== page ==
A Royal Navy veteran, Prince Andrew was named the Admiral of the Sea Cadet Corps. He is pictured aboard the Indian aircraft carrier INS Viraat in Mumbai, India, in May 2012

A Royal Navy veteran, Prince Andrew was named the Admiral of the Sea Cadet Corps. He is pictured aboard the Indian aircraft carrier INS Viraat in Mumbai, India, in May 2012

Prince Andrew New Zealand

Prince Andrew New Zealand

Prince Andrew

Prince Andrew

The Prince has also lost the honourary roles of Colonel-in-Chief of the Royal New Zealand Army Logistic Regiment, pictured in regalia, left, and Colonel-in-chief of the Royal Irish Regiment

The Duke of York was pictured sitting in the back of a Range Rover this morning as he was being driven from his house in Windsor Great Park

A source close to the royal said he would ‘continue to defend himself’ against Ms Giuffre’s allegations following the judge’s decision to dismiss his legal team’s attempt to have the case thrown out.

The source said: ‘Given the robustness with which Judge Kaplan greeted our arguments, we are unsurprised by the ruling. However, it was not a judgement on the merits of Ms Giuffre’s allegations. This is a marathon not a sprint and the duke will continue to defend himself against these claims.’   

It came as reports suggested he could avoid a trial by using the sale of his £18million Swiss chalet to try to pay off Ms Giuffre with at least £10million of the proceeds.

MailOnline revealed this week that Andrew and his ex-wife Sarah, the Duchess of York, settled a £6.6 million debt with a French socialite, paving the way for him to sell his beloved ski chalet to fund his alleged sex abuse case.

Isabelle de Rouvre, 74, sold her house, Chalet Helora, to her then-friends Prince Andrew and his ex-wife Sarah Ferguson in 2014 for £18million, would be paid for in instalments. But Ms de Rouvre claimed the Yorks failed to make the final instalment of £5m for the property in the exclusive Swiss ski resort of Verbier – but this week the Yorks stumped up the cash, ending the legal battle and clearing the way for a sale.

With the chalet now on the market, the ninth in line to the throne will use up to £10million of the final sale price to settle with Ms Giuffre, according to The Sun, but without admission of liability to her claims she was forced to have sex with him three times when she was 17. He has repeatedly denied the claims.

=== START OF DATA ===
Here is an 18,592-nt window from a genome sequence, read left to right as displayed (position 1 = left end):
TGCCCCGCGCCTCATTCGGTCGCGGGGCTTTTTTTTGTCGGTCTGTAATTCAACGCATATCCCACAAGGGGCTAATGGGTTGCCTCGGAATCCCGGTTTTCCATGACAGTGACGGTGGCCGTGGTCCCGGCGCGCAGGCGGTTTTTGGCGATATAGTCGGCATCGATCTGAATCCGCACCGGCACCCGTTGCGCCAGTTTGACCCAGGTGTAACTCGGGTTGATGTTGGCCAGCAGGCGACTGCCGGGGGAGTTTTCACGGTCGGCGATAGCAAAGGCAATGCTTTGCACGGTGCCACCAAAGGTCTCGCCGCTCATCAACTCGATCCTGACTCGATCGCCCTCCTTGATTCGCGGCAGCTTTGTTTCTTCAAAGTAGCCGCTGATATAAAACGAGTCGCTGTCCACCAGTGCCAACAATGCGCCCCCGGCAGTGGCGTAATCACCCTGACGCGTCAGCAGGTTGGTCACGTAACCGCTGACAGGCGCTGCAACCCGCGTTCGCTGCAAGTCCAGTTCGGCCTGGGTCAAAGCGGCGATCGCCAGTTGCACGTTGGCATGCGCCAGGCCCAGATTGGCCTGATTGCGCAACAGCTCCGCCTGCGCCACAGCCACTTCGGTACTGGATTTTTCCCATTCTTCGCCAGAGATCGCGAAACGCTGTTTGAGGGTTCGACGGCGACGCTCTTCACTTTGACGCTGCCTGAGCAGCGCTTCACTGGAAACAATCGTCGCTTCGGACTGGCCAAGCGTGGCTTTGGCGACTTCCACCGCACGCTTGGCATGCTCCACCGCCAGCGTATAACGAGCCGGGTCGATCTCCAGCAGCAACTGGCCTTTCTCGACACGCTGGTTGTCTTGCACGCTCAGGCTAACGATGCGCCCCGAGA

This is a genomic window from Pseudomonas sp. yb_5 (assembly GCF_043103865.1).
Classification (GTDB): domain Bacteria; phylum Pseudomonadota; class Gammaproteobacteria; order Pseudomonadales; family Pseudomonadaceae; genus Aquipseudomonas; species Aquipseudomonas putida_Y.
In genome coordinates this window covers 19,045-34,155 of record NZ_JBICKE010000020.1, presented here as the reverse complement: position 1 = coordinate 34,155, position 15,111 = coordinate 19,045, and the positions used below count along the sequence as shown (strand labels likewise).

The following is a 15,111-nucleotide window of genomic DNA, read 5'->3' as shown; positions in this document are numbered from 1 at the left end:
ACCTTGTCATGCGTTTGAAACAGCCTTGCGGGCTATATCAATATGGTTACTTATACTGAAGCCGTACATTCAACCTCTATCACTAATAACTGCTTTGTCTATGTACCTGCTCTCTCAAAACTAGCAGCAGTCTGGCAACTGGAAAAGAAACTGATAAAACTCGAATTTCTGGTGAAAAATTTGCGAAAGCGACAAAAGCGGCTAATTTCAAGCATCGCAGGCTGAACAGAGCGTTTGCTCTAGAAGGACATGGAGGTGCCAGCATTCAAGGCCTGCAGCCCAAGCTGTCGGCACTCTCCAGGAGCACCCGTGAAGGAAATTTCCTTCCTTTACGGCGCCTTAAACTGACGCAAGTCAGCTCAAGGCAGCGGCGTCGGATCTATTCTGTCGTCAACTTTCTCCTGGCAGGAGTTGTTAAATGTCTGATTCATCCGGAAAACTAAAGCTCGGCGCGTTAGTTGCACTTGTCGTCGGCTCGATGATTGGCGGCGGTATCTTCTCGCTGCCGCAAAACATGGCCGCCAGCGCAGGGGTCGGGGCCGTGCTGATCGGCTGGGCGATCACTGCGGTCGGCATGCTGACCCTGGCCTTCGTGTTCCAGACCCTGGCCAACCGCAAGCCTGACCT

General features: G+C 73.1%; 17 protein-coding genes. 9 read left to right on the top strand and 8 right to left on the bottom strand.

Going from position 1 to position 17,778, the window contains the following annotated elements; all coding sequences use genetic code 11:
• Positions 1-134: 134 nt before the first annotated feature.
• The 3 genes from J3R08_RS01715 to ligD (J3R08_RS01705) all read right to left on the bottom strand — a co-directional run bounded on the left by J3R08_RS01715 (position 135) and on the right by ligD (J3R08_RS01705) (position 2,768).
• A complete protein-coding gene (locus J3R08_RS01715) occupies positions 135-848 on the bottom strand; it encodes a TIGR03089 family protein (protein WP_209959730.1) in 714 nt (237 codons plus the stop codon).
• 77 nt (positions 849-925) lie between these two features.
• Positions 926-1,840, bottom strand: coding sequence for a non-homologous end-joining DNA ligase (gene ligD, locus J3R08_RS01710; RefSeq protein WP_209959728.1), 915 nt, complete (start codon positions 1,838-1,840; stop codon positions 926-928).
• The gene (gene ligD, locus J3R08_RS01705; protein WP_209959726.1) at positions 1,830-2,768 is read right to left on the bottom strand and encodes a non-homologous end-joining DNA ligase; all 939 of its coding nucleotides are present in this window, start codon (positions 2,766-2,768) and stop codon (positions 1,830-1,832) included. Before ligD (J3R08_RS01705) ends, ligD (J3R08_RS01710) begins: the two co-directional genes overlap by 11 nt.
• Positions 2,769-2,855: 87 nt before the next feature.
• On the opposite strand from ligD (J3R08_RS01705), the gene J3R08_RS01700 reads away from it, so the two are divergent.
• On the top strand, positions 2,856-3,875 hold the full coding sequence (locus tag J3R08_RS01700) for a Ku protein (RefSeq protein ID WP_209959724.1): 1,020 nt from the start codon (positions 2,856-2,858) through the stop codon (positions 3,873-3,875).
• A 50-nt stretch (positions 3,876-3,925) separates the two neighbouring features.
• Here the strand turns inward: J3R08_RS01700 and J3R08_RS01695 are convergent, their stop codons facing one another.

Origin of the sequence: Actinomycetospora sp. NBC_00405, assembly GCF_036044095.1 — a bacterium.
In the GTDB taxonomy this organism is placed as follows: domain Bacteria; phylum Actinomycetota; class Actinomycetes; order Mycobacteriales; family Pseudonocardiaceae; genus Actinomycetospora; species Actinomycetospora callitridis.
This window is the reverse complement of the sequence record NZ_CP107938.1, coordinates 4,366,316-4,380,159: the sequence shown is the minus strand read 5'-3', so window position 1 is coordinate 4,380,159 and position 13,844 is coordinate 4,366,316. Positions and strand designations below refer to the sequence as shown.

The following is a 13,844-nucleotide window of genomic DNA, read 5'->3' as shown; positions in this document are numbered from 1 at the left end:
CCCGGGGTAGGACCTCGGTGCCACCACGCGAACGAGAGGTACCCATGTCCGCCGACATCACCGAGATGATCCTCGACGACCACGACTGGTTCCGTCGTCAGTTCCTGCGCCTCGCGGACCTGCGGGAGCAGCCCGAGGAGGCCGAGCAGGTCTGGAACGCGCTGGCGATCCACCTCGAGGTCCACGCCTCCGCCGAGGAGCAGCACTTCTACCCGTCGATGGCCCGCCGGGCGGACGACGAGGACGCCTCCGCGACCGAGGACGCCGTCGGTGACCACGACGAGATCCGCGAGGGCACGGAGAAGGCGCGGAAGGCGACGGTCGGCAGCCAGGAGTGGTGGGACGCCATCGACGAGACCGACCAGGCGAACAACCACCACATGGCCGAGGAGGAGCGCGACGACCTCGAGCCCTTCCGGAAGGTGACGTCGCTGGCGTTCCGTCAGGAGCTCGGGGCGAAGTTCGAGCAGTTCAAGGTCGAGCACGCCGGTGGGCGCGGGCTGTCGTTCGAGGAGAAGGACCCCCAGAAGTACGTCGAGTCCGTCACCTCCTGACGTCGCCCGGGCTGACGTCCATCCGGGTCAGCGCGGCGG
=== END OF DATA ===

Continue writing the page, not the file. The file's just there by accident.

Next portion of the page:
Mark Stephens, an expert in constitutional law, has said that Andrew will need to find between £5million and £10million to offer Ms Giuffre and hope she spares him a trial. 

He said: ‘Judge Lewis Kaplan has thrown a reasoned judicial decision like a bomb into the middle and the heart of the royal family and threatens to provoke constitutional crisis as a consequence’.

He said the duke has ‘no good options’, adding: ‘Essentially, I think he’s either going to have to engage in the trial process or he’s going to have to settle and that may well be his least worst option.’ He added: ‘There is a need to limit the damage. Andrew, I suspect will be stripped of his royal titles. A settlement of five or ten million is a good bet but Ms Giuffre may want her day in court.’  

Prince Andrew is now facing the biggest gamble of his life after a judge in the US unequivocally rejected a bid to have his sex abuse case thrown out of court.

All of Prince Andrew’s titles and patronages he has now lost

The Queen has stripped the Duke of York of his honorary military roles and royal patronages, Buckingham Palace announced this evening.

The move is a major blow to Andrew, who is facing a looming civil sexual assault court showdown after a New York judge sensationally ruled yesterday that the case could go ahead.

Andrew’s honorary military titles

United Kingdom

  • Personal Aide-de-Camp to the Queen; 
  • Colonel of the Grenadier Guards; 
  • Colonel-in-Chief of the 9th/12th Royal Lancers (Prince of Wales’s); 
  • Colonel-in-Chief of the Royal Irish Regiment (27th (Inniskilling) 83rd and 87th and Ulster Defence Regiment); 
  • Colonel-in-Chief of the Small Arms School Corps; 
  • Colonel-in-Chief of the Yorkshire Regiment (14th/15th, 19th and 33rd/76th Foot); 
  • Royal Colonel of the Royal Highland Fusiliers, 2nd Battalion Royal Regiment of Scotland; 
  • Honorary Air Commodore, Royal Air Force Lossiemouth; 
  • Commodore-in-Chief of the Fleet Air Arm; 
  • Admiral of the Sea Cadet Corps.

Canada

  • Colonel-in-Chief of the Queen’s York Rangers (1st American Regiment);